Right-wingers are defending mob violence.
Left-wingers are condemning attacks on police.
The days since the insurrection of Jan. 6 have given us a head-spinning lesson in situational ethics. Some would say it’s a heyday for hypocrisy.
Some have accused me of it. “You give the violent left-wing protesters a pass while you lambaste the violent right wing protesters,” one reader wrote.
The situations are different: Last summer’s protests of police violence and this month’s effort to overturn the election. But they do give us a chance to see the flaws in our own thinking and grasp for common rules for mass political action, all at an apt time.
In his violence-shortened life, Martin Luther King Jr. gave a lot of thought to anger over injustice and what to do with it. He viewed the movement he led, of nonviolent civil disobedience against segregation and other injustices, not as an alternative to inaction, but as an alternative to violence.
“Recognizing the vital urge that has engulfed the Negro community, one should readily understand public demonstrations,” King wrote in his 1963 Letter from the Birmingham Jail. “The Negro has many pent-up resentments and latent frustrations. He has to get them out.”
“If his repressed emotions do not come out in these nonviolent ways, they will come out in ominous expressions of violence. This is not a threat; it is a fact of history.”
That idea came into full view in May and June of 2020 after the chilling videotaped killing of George Floyd by Minneapolis police officers. Demonstrations proliferated around the country, turning into riots in some cities. Some of the streets where I grew up in Minneapolis burned to the ground.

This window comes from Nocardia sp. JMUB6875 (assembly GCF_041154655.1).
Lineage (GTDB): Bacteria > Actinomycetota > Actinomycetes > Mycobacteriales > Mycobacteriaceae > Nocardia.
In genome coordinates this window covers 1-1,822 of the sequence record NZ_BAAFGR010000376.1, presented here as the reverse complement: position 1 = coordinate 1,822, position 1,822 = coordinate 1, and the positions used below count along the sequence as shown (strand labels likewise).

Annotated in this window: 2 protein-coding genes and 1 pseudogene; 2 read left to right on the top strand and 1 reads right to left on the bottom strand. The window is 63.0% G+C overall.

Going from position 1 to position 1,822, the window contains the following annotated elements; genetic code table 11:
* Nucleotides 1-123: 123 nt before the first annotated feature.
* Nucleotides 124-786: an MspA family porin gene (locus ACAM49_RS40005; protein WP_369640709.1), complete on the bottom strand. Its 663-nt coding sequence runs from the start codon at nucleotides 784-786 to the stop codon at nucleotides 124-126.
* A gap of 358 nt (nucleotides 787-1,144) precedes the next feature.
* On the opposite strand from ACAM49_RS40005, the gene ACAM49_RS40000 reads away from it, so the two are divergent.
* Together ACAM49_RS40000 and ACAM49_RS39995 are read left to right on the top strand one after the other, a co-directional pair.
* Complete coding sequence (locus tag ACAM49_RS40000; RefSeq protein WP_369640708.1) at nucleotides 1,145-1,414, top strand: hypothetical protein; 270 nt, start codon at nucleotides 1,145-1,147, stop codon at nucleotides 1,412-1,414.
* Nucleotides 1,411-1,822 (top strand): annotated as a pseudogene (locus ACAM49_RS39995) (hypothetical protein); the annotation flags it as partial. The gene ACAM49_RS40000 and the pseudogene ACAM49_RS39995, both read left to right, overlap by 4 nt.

In Tucson, there were many protests, but the damage was limited to a couple of nights of broken windows and graffiti downtown, though protesters also attacked police and journalists. (I did write a column denouncing crowd violence against journalists.)
Distinguishing mass actions
Just because the U.S. Capitol rally and some anti-racism demonstrations over the summer both resulted in damage and death, though, it doesn’t mean they were the same thing.
The many protests around the country last summer coalesced around the ideas of fighting racism and holding violent police officers accountable for their violence. A demand to reduce police funding also became prominent as the weeks went on.
The Capitol action on Jan. 6 was singular and different. It was the culmination of a monthslong disinformation campaign, led by the president, claiming electoral fraud. The objective was to disrupt the final step in the constitutional process of confirming the election of Joe Biden.
Many who attended the rally didn’t know it would go as far as it did, and didn’t enter the Capitol — as in the many “mostly peaceful” protests over the summer. But prosecutors have already begun presenting evidence of planning and intent on the part of many attendees.
Some brought zip-tie handcuffs; others had lists of people they wanted to go after. It turns out Vice President Mike Pence, in particular, was in danger of losing his life because he didn’t try to hand the election to Trump. Unlike the multifaceted demonstrations after the Floyd killing, this was a targeted, violent conspiracy to overturn the election results.
There’s also a racial overtone in the differences that shouldn’t go unnoticed. While this summer’s rallies and riots were multiracial, the Capitol attack was the work, largely, of white men.
It carried with it traces of the white mobs of previous generations, going back to the Reconstruction South, attacking elected officials because they were angry that their power and privileges were being undermined. In the South, these ancestral mobs gained them nearly a century more of segregation — which shows how important it is to hold today’s insurrectionists accountable.
Republicans promoted harsher punishments